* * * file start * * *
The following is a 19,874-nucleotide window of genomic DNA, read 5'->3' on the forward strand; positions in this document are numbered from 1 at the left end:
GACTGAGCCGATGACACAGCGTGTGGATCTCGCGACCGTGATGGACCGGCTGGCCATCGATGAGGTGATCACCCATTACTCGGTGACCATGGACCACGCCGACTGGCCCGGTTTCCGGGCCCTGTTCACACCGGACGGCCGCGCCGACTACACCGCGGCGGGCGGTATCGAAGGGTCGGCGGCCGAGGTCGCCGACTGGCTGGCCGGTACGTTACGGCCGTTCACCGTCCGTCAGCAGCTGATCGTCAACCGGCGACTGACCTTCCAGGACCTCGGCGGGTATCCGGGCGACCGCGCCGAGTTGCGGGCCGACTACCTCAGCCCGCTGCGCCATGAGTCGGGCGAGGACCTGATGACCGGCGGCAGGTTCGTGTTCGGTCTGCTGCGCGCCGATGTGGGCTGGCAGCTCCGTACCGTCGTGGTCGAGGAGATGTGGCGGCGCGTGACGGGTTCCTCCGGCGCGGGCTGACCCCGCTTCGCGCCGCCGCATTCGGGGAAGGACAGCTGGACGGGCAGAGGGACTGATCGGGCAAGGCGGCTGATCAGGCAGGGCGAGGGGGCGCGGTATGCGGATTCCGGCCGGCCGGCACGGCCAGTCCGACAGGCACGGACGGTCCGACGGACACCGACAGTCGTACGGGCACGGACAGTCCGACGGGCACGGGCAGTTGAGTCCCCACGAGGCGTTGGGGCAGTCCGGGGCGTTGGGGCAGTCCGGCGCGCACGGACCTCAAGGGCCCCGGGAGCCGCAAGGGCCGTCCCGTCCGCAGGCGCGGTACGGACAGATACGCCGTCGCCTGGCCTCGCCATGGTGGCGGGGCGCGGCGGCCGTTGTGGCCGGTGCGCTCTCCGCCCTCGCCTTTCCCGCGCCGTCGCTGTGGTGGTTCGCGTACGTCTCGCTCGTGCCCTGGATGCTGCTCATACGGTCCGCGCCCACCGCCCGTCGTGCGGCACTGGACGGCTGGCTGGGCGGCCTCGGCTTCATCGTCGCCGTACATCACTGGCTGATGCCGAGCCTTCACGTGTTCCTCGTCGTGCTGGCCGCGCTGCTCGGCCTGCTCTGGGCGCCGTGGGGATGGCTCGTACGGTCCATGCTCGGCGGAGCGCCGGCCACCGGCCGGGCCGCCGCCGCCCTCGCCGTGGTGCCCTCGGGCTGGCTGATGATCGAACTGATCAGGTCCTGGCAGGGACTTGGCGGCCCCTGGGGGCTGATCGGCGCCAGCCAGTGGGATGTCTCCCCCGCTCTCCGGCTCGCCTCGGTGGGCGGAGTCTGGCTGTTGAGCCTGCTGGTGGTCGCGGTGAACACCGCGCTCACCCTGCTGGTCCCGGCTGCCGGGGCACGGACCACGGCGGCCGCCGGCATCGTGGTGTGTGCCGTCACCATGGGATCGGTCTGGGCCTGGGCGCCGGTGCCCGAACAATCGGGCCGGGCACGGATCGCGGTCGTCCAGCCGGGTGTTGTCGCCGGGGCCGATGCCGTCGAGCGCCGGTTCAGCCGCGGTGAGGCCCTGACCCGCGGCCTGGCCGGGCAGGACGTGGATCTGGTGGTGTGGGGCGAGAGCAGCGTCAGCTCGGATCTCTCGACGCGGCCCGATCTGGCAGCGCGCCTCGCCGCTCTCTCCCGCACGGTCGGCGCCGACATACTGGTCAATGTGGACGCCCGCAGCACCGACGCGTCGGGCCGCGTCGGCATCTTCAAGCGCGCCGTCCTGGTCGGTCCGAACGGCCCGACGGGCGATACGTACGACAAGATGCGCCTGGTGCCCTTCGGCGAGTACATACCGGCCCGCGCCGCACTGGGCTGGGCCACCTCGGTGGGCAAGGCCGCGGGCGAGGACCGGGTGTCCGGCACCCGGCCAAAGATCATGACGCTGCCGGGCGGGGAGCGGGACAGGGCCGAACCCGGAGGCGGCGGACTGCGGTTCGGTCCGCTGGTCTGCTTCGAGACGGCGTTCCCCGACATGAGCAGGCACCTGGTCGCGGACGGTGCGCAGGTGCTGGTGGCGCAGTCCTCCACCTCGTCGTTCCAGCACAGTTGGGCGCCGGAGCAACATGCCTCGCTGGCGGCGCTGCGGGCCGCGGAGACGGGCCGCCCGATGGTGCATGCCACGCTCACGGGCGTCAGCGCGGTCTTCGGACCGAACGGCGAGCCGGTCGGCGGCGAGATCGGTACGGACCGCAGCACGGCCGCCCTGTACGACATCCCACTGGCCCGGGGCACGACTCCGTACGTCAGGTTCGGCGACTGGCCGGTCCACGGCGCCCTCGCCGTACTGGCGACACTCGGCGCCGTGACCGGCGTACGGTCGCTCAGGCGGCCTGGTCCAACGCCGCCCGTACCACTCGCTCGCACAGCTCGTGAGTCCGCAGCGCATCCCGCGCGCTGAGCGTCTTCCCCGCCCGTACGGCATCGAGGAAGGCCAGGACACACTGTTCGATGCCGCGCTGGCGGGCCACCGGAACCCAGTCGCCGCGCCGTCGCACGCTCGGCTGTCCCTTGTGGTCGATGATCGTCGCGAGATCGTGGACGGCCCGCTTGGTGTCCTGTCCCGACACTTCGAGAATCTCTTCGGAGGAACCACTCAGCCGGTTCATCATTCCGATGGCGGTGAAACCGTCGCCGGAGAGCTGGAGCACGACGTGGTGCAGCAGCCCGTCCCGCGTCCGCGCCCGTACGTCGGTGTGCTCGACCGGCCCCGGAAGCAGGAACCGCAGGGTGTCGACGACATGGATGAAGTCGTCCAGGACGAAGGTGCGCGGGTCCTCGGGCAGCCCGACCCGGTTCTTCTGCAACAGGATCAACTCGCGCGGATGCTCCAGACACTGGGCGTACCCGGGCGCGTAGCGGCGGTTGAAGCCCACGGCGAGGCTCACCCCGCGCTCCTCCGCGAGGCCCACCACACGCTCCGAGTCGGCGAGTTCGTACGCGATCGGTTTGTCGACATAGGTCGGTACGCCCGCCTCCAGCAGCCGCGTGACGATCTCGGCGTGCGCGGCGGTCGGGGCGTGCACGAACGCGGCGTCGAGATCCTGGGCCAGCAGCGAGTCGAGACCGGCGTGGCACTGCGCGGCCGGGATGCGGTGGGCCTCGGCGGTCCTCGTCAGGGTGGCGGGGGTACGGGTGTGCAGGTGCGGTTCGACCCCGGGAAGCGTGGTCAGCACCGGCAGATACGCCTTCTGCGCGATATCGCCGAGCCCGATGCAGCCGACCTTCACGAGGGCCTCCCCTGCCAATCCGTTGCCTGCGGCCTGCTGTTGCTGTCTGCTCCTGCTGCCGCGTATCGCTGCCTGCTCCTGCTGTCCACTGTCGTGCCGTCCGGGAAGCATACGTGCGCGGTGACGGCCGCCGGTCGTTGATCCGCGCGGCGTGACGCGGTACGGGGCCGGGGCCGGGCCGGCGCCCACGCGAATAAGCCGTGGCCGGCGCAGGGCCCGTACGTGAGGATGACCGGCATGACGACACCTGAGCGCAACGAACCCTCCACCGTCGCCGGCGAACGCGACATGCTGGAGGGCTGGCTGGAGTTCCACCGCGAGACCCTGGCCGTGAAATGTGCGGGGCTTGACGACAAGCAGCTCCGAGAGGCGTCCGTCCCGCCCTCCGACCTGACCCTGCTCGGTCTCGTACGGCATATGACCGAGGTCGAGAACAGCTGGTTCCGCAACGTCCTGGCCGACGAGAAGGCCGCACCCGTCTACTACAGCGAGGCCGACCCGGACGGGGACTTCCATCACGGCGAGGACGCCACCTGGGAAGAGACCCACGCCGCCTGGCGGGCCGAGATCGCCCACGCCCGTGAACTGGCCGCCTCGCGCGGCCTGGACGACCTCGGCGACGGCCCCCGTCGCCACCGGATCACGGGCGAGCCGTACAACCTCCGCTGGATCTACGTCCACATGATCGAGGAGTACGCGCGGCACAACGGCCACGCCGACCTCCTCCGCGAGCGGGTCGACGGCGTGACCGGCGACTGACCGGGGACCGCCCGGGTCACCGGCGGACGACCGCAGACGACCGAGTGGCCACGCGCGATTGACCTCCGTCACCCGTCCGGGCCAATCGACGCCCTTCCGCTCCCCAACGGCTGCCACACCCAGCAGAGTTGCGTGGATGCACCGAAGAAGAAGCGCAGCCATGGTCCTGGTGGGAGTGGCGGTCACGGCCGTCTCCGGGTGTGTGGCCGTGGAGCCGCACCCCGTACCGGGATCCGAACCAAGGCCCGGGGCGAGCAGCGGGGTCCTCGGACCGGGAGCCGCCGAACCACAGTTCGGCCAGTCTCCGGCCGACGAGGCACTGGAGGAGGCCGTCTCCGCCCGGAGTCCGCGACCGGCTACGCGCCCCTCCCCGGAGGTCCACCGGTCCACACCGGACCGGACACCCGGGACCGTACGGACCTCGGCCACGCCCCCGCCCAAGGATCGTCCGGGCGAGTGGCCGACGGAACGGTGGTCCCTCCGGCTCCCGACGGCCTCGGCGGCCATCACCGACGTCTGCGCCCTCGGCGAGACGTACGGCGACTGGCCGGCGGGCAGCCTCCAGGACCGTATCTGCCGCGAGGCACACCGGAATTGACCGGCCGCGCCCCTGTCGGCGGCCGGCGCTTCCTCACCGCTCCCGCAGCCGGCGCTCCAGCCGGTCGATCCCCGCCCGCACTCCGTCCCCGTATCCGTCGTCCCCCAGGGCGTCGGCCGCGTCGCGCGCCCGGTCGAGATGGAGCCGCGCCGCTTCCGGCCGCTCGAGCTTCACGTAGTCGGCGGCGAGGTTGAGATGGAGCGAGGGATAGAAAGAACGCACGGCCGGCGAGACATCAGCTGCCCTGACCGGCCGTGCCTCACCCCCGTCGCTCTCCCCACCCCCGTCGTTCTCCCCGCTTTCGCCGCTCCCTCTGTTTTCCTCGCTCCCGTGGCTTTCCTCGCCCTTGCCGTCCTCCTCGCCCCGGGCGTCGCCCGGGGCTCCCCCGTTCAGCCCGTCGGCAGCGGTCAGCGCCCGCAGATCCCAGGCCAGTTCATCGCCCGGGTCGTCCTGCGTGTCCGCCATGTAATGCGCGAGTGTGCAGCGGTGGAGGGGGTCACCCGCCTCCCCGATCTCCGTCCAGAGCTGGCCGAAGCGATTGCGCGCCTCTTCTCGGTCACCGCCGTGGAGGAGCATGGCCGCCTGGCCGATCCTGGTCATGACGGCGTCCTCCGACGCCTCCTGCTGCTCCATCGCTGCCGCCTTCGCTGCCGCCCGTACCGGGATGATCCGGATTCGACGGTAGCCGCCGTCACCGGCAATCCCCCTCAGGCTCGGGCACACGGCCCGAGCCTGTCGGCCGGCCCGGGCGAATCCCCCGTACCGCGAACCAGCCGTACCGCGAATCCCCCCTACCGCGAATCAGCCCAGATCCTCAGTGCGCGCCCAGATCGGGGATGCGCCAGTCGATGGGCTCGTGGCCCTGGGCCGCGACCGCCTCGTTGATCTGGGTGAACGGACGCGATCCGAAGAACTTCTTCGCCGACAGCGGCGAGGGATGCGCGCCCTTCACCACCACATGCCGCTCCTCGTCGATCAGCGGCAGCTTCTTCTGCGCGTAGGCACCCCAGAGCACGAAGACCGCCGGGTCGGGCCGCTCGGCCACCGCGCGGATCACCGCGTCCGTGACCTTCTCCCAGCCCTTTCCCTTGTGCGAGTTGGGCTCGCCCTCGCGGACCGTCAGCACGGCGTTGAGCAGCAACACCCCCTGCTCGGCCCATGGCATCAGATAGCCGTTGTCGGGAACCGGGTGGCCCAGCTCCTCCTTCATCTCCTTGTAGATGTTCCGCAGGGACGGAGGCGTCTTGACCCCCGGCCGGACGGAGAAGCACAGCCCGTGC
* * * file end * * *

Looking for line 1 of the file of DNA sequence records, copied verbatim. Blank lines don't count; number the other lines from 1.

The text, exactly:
The following is a 19,874-nucleotide window of genomic DNA, read 5'->3' on the forward strand; positions in this document are numbered from 1 at the left end: